The man was Alek Dukanovic, a banker from Montenegro. Paul pulled his clothing to get him onto his knees. “Stand up.” Paul’s voice was so coarse and deep it sounded like the words were ground between two stones. Dukanovic wobbled upright but his weak and numbed legs gave way and he dropped back to his knees. Paul hooked a hand under his arm and could feel the banker’s whole body shaking as he lifted him.

  He unhooked the karambit and held the blade against Dukanovic’s face. “There is one job for you. Do it well and I’ll let you go unharmed. Do anything wrong, or do anything that I haven’t told you and I’ll slowly cut your testicles in half, one at a time.” He pressed the karambit against Dukanovic’s skin. “Do you understand?”

  The banker nodded, pulling back from the knife. Sharpened on both edges and shaped like a tiger-claw, the karambit was a slashing weapon, not a stabbing blade... and it could slash.

  “I have a question,” Paul hooked the blade under the zip-tie to cut the gag away. “The Frenchman,” he asked, “why was he there this morning?”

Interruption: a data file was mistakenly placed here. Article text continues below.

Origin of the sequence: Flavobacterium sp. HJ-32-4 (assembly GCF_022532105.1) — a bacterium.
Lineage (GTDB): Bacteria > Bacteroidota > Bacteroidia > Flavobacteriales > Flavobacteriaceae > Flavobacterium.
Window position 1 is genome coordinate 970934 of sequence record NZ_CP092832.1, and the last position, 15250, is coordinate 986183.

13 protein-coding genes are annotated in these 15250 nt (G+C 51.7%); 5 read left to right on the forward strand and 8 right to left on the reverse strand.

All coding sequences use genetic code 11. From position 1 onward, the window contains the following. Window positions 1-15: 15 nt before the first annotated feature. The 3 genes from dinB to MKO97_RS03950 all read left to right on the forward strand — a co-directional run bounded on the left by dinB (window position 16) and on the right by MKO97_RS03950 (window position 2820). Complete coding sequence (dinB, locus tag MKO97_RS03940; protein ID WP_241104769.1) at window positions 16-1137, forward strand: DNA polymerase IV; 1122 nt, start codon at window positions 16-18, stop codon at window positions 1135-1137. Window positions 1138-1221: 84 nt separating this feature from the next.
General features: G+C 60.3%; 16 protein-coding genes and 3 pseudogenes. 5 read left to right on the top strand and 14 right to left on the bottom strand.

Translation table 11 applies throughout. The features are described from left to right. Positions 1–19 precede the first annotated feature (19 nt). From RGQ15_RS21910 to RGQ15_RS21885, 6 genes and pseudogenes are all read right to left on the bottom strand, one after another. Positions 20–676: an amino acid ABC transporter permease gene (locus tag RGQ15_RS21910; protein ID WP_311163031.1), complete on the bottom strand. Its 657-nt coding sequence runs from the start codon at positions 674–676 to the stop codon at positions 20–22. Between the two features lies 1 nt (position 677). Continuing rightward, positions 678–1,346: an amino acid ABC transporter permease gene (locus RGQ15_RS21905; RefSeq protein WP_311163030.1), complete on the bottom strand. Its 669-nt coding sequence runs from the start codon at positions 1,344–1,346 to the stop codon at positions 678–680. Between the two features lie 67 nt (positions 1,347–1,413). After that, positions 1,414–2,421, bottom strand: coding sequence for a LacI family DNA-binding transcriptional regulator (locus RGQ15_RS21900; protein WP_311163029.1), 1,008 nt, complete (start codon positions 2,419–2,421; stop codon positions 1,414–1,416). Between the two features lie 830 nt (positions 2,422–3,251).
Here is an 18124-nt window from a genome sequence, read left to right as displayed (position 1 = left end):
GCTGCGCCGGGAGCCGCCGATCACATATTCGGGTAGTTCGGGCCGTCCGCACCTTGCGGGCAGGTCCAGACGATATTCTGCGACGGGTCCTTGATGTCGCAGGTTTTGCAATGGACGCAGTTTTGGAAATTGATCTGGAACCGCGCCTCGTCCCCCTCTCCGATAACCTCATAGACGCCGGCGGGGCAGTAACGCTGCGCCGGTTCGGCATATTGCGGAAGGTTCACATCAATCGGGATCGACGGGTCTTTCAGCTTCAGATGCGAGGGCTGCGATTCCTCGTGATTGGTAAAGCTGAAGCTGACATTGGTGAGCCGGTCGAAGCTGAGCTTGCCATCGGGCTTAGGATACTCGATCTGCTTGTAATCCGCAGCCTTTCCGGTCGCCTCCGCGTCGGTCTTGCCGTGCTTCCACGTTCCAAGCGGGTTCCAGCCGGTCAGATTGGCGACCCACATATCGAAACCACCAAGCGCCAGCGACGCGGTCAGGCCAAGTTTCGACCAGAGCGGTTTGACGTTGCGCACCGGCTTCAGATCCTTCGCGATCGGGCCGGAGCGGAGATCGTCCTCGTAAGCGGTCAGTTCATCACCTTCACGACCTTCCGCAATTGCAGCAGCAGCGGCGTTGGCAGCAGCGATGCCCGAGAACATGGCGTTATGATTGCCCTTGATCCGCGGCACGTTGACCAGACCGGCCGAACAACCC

“Francoise?” Dukanovic said, the cotton gag falling from his mouth, his voice faltering, his body shaking.

  “Why was he there? Why was he at your home?”

  “He was… he was…” the banker’s shoulders clenched forward, his face screwed up and tears began streaming from his eyes before his head threw back and he purged with a wailed sob. He cried the man’s name with a breath. “Francoise…”

  Paul yanked his jacket. “Why,” he repeated, “was he there this morning?”

  “We live together…” Dukanovic replied. “We share the home.”

  “I know you live together. But for the last two months he’s left every Thursday night and returned Saturday afternoon. Why? Why this week was he there on a Friday?”

  Dukanovic looked down to his shoes. “His sister,” he whispered. “He visits her every week… But this week, she is on holiday... she is in Egypt with her children.”

  “So he didn’t visit this week,” Paul muttered. “That’s too bad.”

  Dukanovic suddenly started coughing inward, sucking air like he was having a seizure. “Please,” he begged between coughs, “Please, I’m sorry please…”

  “Sorry? What are you sorry for?”

  The banker didn’t answer. He was sorry for nothing. It was panic talk. Pleading. Begging. He looked like he was going to vomit. Paul leaned his man forward in case he did. “Stay there.” Paul went to the car to collect his sword, a wakizashi, a genuine short sword of the Samurai that he’d found in a Czech flea market for forty Euros. It had the sharpest blade he’d ever found.